Penile Reconstruction Surgery Has High Success Rate and Outcomes

British plastic surgeon Sir Harold Gillies, left, a pioneer in phalloplasty, speaks to Dr. E. Barton at Foyle Art Gallery in London on January 14, 1948. AP

Reconstructive surgery is one of the miracles of modern medicine, especially when it's used to improve a person's quality of life and their body's functions. Phalloplasty, which is surgery to reconstruct or completely build a penis, is a way for patients to regain both urinary and sexual abilities and another step in gender reassignment for biological females wishing to transition to male.

Men who suffer severe trauma or a loss of their penis through an accident, or medical affliction such as cancer, are usually candidates for complete phallic reconstruction. Some accidents, particularly in military combat, can result in the amputation of the penis, and surgeons to do the procedures are in high demand. According to a study published January 2014 in the Journal of Men's Health, rates of genital injuries in combat have increased by nearly 350 percent since the early 2000s.

But the medical community is only beginning to answer the question of just how well the reconstructed organs actually perform. Because the surgery is currently used for two very distinct patient groups—biological men and transgendered—the outcomes aren't always the same. New research presented at the Annual Meeting of the American Urological Association on May 7 suggests the success rate of these surgeries is high, as is patients' satisfaction with its outcome.

The study involved 100 patients who underwent the procedure. Of those, 47 were transgender and 53 were non-transgender and undergoing phalloplasty due to injury, congenital defects or penile cancer. Nearly all of the phalloplasties used a standard technique called radial artery-based forearm phalloplasty (RAP). In the procedure, a surgeon removes a flap of skin on the inner forearm, along with at least one artery and one large nerve and the layer of soft tissue that protects the bones. The flap is then rolled into a tube. This is then stitched to the groin vessel to form the penile replacement. Additionally, in most instances, a patient opts to have an internal penile pump inserted to facilitate sexual function and maintain erection.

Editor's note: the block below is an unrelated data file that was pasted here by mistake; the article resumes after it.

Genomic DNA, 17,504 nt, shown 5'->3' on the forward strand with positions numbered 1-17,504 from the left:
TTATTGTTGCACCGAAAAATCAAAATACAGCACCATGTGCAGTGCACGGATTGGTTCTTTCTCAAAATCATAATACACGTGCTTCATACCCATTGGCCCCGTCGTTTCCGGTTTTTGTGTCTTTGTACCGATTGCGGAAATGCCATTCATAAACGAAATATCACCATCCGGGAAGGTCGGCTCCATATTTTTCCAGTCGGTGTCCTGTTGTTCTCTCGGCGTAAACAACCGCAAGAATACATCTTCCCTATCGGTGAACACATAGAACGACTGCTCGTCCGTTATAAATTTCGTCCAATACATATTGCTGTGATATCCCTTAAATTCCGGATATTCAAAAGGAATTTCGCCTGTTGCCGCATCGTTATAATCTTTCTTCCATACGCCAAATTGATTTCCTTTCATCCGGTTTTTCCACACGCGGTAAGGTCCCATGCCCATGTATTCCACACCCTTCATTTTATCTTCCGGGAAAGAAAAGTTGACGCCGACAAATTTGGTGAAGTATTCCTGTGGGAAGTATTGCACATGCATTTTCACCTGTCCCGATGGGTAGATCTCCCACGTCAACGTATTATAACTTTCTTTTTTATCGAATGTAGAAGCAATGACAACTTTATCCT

Forty-eight percent of non-transgendered patients and 38.6 percent of transgendered patients reported improved outcomes in terms of urinary function. About 70 percent of both groups experienced increased sensation, and a quarter of each group reported being more sexually active after the operation than before. Transgendered patients were more likely to experience urinary complications than the non-transgender group, specifically the narrowing of the urethra. But the transgender group was overall less likely to experience complications—45 percent versus 63 percent.

Dr. Nim Christopher, a urological surgeon at the University College London Hospitals and researcher on the study, says while the surgery doesn't result in something exactly like the real thing it can significantly change a person's life. "I always tell patients in a dark room most things look the same," he says. "The skin may be kind of hairy, the skin will be a different color, the glans are never going to be pink but the shape—the ridge, the head and the shaft— is pretty much the same as a regular penis."

Phalloplasty has been around in some form for 80 years. In 1936, Nikolaj A. Bogoraz, a Russian urological and plastic surgeon, constructed the first ever neophallus (a surgically constructed penis) for the purpose of reversing erectile dysfunction. He created an implant from a portion of the patient's rib cartilage, in order to facilitate an erection and essentially wrapped it up in skin from the patient's abdomen and shaped it as best he could so it (almost) resembled the real thing. The first female-to-male gender reassignment procedure was performed by British physician Sir Harold Gillies in 1946.

Today's neophalluses are much more advanced, and a skilled surgeon can make one that functions nearly as well as a God-given appendage. Through a number of experimental techniques, men can do away with catheter bags, experience sensation and regain complete sexual function. As long as a man still has his testes he will be able to father a child.

Hospitals are also developing other procedures, including penis transplants; Johns Hopkins University plans to perform the first one this year . In the more distant future, scientists also say they'll have the ability to create lab-grown penises .